Abraham Lerman
Chair of the Department

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Frederick W. and Lorraine P. Hinrichs Living Trust

The Department of Geological Sciences is honored to have received a substantial donation from the estate of alumnus Frederick W. Hinrichs, who earned both his B.S. and M.S. in Geology at Northwestern. Born in Chicago on May 1, 1915, Mr. Hinrichs served in the United States Navy until retiring from the Naval Reserve in 1959 at the rank of Rear Admiral. He served on the staff of General Douglas MacArthur in Japan during World War II. In 1948, after his active duty, Admiral Hinrichs (known by his middle name "Woods") became Chief Geologist and Manager of Exploration Services for Fairchild Aerial Surveys and then worked as the Western Exploration Manager for Aero Services Corporation. He was a member of the Legion of Honor of the Society of Mining, Metallurgy and Exploration, the American Association of Petroleum Geologists, and the Society of Exploration Geologists. At Northwestern, Admiral Hinrichs was instrumental in building a memorial east of the main library in memory of NU NROTC graduates who died in World War II. The memorial, which consists of a granite block bearing an aluminum plaque, was dedicated in 1981. Longtime residents of Beverly Hills, California, Admiral Hinrichs and his wife Lorraine Peters Hinrichs died on Tuesday, November 26, 1996, and Wednesday, November 27, 1996, respectively. The Department of Geological Sciences is proud to have received such a generous gift from their estate.

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Arthur L. Howland Fund
Arthur Howland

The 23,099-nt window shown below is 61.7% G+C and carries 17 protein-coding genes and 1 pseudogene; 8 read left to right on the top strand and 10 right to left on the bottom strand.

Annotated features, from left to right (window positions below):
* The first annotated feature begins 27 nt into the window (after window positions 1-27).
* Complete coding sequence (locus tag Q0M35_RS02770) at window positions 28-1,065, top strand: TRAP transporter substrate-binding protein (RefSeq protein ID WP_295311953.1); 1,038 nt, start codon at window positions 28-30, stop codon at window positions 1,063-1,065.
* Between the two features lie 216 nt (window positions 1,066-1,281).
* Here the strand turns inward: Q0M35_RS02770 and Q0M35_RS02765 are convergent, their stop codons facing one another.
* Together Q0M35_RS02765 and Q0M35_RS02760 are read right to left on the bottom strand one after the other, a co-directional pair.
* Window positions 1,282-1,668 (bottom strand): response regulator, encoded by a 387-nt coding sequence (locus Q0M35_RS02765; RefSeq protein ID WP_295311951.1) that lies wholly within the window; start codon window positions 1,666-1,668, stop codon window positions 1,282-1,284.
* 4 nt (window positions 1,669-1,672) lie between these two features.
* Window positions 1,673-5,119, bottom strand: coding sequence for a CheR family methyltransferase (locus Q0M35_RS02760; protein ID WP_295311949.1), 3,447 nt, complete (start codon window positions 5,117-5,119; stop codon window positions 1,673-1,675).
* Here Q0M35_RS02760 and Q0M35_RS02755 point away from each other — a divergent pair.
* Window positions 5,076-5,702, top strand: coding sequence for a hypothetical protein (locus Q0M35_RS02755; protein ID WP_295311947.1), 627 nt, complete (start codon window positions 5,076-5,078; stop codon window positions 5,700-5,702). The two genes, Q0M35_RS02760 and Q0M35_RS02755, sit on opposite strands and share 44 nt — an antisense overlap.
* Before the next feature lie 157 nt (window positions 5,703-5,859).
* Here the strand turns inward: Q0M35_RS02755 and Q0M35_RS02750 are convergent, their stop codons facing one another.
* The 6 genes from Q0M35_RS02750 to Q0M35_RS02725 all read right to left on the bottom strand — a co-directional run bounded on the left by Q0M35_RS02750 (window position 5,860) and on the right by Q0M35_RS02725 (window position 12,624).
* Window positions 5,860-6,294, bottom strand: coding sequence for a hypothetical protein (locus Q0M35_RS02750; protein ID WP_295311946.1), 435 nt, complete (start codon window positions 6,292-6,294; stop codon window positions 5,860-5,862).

Arthur L. HowlandThe Howland Fund was established on January 22, 1979, from a gift of Mrs. Barbara Z. Wilson, under the name of Arthur L. Howland Geological Sciences Field Study Fund. Over the years, gifts from the alumni contributed to a substantial growth of the Fund principal, the income from which is used to support field-related research work. Arthur Lloyd Howland (January 13, 1908 -- November 23, 1978) received his A.B. degree from Cornell in 1929, M.A. from Northwestern in 1931, and Ph.D. from Princeton in 1933. Art began his faculty career at Northwestern as an Instructor in 1933 and retired as Professor of Geological Sciences in 1976. His geological work included many years of studies of the structure, petrology and mineralogy of Precambrian rocks, and mineral deposits of chromite, copper-nickel sulfides, and platinum-group metals. He worked extensively in the field on the iron formations in Minnesota, the Stillwater Complex in Montana, in Newfoundland, Society Islands, and Brazil. During World War II he was associated with the U.S. Geological Survey in the Strategic Minerals Program and the Military Geology Unit, later working part-time in the Mineral Deposits Branch. For twenty-four years, since 1945 to 1969, Arthur Howland served as the Chairman of Department of Geology, later renamed Department of Geological Sciences. Art's outstanding contribution as Chairman to the growth of the Department in the late 1940s was his bringing to Northwestern faculty such individuals as W.C. Krumbein, L.L. Sloss and R.M. Garrels, each of whom became a distinguished and inspiring pioneer of world renown in his field. During Art Howland's tenure as the Chairman, the Department moved from University Hall to Locy Hall, the building it occupies at present.